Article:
Unless you've been hiding under a rock, you've no-doubt heard that, the 'King of Pop' has died. The tributes, memorials and media specials of the past week have shone a spotlight on a music-loving world, processing the loss of a favorite son.
It's been interesting to watch this mass farewell unfold. Like Elvis and Princes Diana before him, the life story of Michael Jackson is, minute-by-minute, morphing from being a tale of an undeniably talented, but bizarre man, into an account of an iconic star - a King. His life story is being re-written right before our TV watching, YouTube surfing eyes. Negative facts and events are being minimized, while recording achievements and triumphs are being highlighted and re-run, over and over. The Jackson family spin-doctors are hard at work and the result is a stunning demonstration of a legacy in the making.
With any change comes loss; and when the final curtain falls on a major celebrity, whether one of your favorites or not, you may find yourself feeling a sense of sadness, remembering the 'good old days'; replaying happier times.
Michael Jackson's music helped define a generation. He's a youngish Boomer who blasted on to the music scene in the 70's and deepened his star power in the 80's. He changed a generation's music landscape and now he's gone. Forever silenced. He was planning a comeback tour - no one will ever know if he actually could have 'come-back' or not. The question on everyone's lips now is - what will his legacy be? When the dust settles and the collective tears have dried, how will he be remembered?
Maybe you're a Boomer too. If so, you likely 'burst' onto the working scene in the late 60's or 70's. You may have rocketed to the top of your professional game in the 80's and 90's and now you may be easing out of the work force, or at least beginning to think about it.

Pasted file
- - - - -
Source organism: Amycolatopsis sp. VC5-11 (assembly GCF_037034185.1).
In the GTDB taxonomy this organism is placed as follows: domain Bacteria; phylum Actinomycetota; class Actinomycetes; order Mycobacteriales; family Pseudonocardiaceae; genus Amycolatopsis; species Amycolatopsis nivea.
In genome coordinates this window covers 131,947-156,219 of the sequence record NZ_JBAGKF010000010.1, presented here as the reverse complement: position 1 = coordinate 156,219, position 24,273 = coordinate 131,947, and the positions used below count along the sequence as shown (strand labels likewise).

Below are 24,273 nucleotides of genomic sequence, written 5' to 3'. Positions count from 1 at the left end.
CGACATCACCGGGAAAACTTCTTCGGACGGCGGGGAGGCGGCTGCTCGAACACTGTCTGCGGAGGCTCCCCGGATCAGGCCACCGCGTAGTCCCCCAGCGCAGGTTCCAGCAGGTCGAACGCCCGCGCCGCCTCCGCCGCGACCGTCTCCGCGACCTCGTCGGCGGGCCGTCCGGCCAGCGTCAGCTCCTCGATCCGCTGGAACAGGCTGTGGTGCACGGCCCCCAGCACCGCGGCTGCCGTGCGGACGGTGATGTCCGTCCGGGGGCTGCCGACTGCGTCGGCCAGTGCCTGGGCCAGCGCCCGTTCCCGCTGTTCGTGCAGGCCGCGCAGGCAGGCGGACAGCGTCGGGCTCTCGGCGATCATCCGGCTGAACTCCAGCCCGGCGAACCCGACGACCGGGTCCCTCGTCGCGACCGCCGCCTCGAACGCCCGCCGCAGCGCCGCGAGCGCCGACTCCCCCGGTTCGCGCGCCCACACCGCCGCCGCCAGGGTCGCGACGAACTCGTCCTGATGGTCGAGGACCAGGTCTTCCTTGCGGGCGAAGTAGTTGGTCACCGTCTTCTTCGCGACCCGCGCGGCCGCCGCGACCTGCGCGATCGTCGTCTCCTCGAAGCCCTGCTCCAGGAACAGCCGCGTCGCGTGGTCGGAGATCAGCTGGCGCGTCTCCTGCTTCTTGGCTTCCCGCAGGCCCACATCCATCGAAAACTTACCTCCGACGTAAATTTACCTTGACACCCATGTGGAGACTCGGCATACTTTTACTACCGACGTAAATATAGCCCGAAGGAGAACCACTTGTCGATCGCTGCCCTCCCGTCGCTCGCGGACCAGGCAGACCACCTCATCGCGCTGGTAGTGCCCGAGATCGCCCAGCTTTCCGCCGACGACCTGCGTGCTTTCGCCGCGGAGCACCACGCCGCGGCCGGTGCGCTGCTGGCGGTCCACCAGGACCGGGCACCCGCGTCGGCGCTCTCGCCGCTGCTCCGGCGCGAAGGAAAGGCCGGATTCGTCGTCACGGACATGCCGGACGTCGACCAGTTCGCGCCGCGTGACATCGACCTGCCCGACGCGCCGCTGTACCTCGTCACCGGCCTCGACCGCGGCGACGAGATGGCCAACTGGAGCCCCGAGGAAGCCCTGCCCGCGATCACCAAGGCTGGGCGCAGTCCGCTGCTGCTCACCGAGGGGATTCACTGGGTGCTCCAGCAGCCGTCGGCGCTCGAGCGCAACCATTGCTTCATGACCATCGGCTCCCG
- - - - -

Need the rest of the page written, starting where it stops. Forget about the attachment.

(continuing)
Let me ask you - what will your legacy be? How will your clients and colleagues remember you? What contributions have you made to your workplace, industry or profession? And, how will your community, family and friends remember your work - and you?
Whether you plan on working only till RSP values return, or you adhere to the, retirement over my dead body philosophy, it's not too late to do something to create your own lasting legacy.
You can start today to:
Mentor younger colleagues. Those less experienced, newer folks at work need your encouragement, your support and the occasional nugget of wisdom that only age and experience can supply. Who can you take under your wing?
Document key company history and knowledge. You may be the only guy or gal left from when the company was first formed, or first went public, and you may be among only a handful of people who fully understand the rationale behind key decisions made, decisions that still affect business success today. What do you know that you need to get down on paper?
Look for opportunities to demonstrate core values. The new generation of employees is hungry for meaning and significance at work. What values have you stood for in your working career? Why are they important and who needs to see you 'walk the talk' now?
Think about it. Where do you, and your contributions, fit in the fabric of your company, industry or profession? Then do more than think about it - actively engage in legacy leaving activities. Get busy ensuring that your work outlasts your presence. Who knows, maybe your picture will be blasted across the company intranet on your last day. Hey - it could happen!